Re-Classification of Principles
Theosophist, August, 1887
[For background, see: Classification of “Principles”]
In the May Theosophist (1887 [see “The Constitution of the Microcosm,” p. 504]) I find the first part of a long explanatory article, by Mr. Subba Row, in which the able author has gone to the trouble of dissecting almost everything I have written for the last ten years, upon the subject under review.
My first thought was, to leave his “answer” without reply. Upon reading it carefully over, however, I have come to the conclusion that perhaps it would not be safe to do so. The article in question is a manifesto. I am not allowed to labour any longer under the impression that it was only an apparent disagreement. Those members and ex-members of our Society who had rejoiced at Mr. Subba Row’s remarks were consequently right in their conclusions, and I—wrong. As I do not admit—in our case, at any rate—that “a house divided against itself” must fall, for the Theosophical Society can never fall so long as its foundation is very strong, I regard the disagreement, even if real, as of no great or vital importance. Yet, were I to fail to answer the strictures in question, it would be immediately inferred that I was silenced by the arguments; or, worse, that I had expounded a tenet which had no basis.
Before I say anything further upon the main subject, however, I must express my surprise at finding the learned author referring to me continually as his “critic.” I have never criticized him, nor his teachings, whether orally, or in print. I had simply expressed regret at finding in The Theosophist words calculated, as I then thought, to create false impressions. The position assumed by the lecturer on the Gita was as unexpected as it was new to me, and my remarks were meant to be as friendly as I could make them. Nor am I actuated even now by any other feelings. I can only regret, and nothing more, that such new developments of ideas should occur just now, after nearly seven years of tacit, if not actual, agreement.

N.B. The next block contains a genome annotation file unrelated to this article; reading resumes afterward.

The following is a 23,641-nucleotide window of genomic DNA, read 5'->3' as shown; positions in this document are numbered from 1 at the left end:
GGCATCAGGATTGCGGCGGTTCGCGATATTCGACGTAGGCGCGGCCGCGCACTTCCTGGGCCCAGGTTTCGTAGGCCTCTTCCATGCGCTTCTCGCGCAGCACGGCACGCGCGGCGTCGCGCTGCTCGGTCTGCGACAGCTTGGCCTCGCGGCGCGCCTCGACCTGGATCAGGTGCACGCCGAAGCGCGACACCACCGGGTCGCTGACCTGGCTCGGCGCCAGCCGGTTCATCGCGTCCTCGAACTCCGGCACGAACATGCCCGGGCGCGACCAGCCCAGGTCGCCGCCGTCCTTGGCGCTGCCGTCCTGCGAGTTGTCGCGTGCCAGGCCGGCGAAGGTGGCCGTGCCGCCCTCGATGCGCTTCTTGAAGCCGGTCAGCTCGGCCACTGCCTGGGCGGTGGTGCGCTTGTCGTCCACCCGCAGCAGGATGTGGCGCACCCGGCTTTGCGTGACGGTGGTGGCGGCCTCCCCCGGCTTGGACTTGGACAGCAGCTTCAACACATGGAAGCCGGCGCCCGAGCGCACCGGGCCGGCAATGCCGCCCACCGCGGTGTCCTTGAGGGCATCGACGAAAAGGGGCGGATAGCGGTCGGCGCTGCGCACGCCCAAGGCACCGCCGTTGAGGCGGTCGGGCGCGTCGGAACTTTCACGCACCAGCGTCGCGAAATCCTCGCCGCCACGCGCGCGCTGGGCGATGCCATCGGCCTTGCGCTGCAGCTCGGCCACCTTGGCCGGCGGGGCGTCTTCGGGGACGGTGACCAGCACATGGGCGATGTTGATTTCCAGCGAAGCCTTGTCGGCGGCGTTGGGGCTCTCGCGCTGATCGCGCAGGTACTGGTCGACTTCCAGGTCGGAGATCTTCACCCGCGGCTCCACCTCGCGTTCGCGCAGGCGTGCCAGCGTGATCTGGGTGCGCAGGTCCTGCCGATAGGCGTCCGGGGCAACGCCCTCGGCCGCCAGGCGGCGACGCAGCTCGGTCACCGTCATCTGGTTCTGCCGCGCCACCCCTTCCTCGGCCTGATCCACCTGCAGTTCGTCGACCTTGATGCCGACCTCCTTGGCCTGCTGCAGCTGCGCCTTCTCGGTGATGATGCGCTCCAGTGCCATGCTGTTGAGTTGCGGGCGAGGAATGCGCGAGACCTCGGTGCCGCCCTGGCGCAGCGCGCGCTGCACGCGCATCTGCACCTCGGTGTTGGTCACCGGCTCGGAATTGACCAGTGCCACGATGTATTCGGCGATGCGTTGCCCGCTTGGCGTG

Nor do I find on page 450 of the April Theosophist in my footnote anything that should imply, even remotely, least of all “probably,” that I endorse the views that “a slur was thrown on the original teachings.” I had said that “some (Theosophists) argued that it looked like a slur.” As for myself, I have too much reverence for the “original” Teachers to ever admit that anything said or done, could ever be “a slur” upon their teachings. But if I, personally, am made out “the original expounder,” there can be no slur whatever. It is, at the worst, a disagreement in personal views. Everyone is free in the Theosophical Society to give full expression to his own ideas—I among the rest; especially when I know that those views are those of trans-Himalayan esotericism, if not of cis-Himalayan esoteric Brahmanism, as I am now told squarely—for the first time. The words written by me in the footnote, therefore—“Of course those who do not hold to the old school of Aryan and Arhat adepts are in no way bound to adopt the septenary classification”—were never meant for Mr. Subba Row. They applied most innocently, and as I thought liberally, to every and each member of our Association. Why my friend, Mr. T. Subba Row, should have applied them to himself is one of those mysterious combinations—evolved by my own karma no doubt—which pass my comprehension. To expect a Brahmin, a Vedantin (whether an occultist or otherwise) to accept in their dead-letter the tenets of Buddhist (even if Aryan) adepts, is like expecting a western Kabbalist, an Israelite by birth and views, to adhere to our Lord Buddha instead of to Moses. To charge me on such grounds with dogmatism and a desire to evolve “ an orthodox creed” out of tenets I have tried to explain to those who are interested in Buddhistic occultism, is rather hard. All this compels me to explain my past as well as my present position. As the second portion of Mr. Subba Row’s reply can hardly contain stronger charges than I find in the first, I ask permission to state that:—